When we first considered designing a knife range, it was important to us that the knives were the best that they could possibly be. The design process for the knife range started with rigorous questioning about function, manufacture, durability and ease of use. This meticulous process enabled the design team to decide how they would create a range of beautiful, functional and timeless products.
The knife range was developed alongside professional chefs, who rigorously tried and tested a selection of knives produced using different types of steel, and with a variation of different edges, until the right combination of steel and edge was found. After three years, the Signature Knife Collection was perfected, featuring ‘World Edge Geometry’, a combination of fully forged German stainless steel with a hand-applied 15° Japanese-style edge, for superior sharpness. Our Signature knives are now used by both professional and amateur chefs alike.
Here are some of the tips we picked up along the way for using and maintaining your knives:
1. Consider the surface that you use the knife on. Always use knives on a pliable surface, such as a wood or acrylic chopping board. Hard surfaces, such as glass, marble or granite can damage the blades, whereas softer materials like wood and acrylic are far less damaging.
2. Ditch the dishwasher. Most manufacturers claim that their knives are dishwasher safe, and they are. However, if knives are washed by hand, using warm soapy water, and then dried individually, they will stay sharper for longer. Washing knives by hand like this minimises the damage to the blade.
3. Keep them sharp. When it comes to sharpening, it really is up to the individual. We have developed a hand-held sharpener which is easy to use, but some people prefer a traditional steel. Whatever your preferred method, knives should be honed and sharpened regularly to keep their cutting edge. With careful sharpening, knives can be maintained indefinitely.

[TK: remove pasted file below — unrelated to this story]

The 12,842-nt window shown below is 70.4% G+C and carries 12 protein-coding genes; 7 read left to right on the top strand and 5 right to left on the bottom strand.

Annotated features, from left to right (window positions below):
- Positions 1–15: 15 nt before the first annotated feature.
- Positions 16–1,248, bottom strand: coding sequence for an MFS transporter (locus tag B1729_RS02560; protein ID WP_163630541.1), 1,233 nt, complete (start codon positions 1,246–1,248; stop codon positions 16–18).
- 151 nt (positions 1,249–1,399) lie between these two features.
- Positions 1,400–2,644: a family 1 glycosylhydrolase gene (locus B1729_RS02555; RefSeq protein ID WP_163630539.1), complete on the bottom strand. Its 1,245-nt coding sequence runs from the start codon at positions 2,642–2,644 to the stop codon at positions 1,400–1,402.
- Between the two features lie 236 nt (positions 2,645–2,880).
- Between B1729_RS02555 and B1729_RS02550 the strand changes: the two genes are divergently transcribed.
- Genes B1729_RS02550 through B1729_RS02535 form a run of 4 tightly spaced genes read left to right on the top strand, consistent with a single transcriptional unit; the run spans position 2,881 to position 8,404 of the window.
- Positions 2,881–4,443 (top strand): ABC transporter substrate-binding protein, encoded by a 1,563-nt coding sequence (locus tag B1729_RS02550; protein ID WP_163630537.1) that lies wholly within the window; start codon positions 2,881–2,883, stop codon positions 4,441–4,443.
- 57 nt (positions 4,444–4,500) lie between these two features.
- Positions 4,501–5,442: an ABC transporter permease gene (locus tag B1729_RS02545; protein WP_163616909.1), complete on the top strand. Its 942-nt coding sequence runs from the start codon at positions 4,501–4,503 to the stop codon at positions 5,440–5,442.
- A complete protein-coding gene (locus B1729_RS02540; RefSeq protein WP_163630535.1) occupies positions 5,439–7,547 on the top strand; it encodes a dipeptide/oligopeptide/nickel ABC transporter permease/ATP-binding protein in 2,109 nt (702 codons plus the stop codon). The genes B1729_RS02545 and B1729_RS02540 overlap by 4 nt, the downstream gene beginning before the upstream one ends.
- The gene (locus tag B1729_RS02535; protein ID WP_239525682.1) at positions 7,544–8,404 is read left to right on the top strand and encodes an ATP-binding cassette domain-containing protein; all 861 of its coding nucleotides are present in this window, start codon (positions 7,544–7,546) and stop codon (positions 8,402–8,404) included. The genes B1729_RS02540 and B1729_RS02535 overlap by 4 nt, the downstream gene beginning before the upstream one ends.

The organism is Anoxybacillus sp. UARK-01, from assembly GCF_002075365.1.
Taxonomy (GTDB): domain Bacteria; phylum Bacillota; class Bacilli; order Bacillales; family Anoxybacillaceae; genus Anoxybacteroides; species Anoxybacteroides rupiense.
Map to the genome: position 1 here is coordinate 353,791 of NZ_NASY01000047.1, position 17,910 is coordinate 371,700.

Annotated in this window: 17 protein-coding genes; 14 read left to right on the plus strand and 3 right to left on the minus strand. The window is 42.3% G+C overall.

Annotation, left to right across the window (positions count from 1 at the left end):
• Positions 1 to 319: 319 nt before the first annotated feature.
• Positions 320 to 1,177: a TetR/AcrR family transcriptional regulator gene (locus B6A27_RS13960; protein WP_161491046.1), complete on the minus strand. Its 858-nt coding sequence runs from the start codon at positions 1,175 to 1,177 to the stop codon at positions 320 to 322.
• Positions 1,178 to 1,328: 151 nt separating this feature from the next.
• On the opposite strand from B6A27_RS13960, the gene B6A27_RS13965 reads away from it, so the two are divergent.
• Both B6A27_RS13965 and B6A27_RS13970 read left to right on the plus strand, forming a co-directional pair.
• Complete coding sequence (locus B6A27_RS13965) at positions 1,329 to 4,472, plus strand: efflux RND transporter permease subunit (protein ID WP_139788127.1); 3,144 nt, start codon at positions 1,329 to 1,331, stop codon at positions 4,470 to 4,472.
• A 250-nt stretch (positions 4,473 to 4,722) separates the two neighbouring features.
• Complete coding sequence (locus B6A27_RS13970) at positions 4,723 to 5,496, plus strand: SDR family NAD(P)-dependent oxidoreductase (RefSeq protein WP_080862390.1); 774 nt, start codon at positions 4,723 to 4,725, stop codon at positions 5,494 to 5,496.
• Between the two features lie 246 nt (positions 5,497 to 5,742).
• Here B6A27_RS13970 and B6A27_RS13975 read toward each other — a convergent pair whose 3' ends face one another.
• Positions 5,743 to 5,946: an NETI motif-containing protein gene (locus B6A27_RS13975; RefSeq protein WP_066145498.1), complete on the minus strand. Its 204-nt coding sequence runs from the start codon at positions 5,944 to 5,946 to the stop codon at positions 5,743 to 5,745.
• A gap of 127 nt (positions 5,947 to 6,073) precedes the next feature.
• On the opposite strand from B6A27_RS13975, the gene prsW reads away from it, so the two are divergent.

4. Choose the right blade. Different types of blade have been developed over time for specific uses. A different food type can require a different blade design; it’s important to have the right knife for the task. For example, the scallops along the blade of the Santoku knife are designed to prevent thin slices from sticking to the blade; ideal for sushi and precision cutting. However, if you were chopping herbs, the curved blade of the Cook’s knife is best as it lends itself to a rocking motion, ideal for fast and efficient cutting, which prevents the herbs from being crushed. Preparation is much easier and safer if the right tools are used for the right job.
5. Store your knives correctly. There are different ways to store knives; chefs will use a roll or case to transport their blades, but at home people tend to use a knife block, magnetic rack or drawer. If you’re keeping knives in a drawer then invest in some sheathes to cover the blades. This will protect the blade from clashing with other tools in the drawer but will also protect your hand from cuts if you reach in without looking!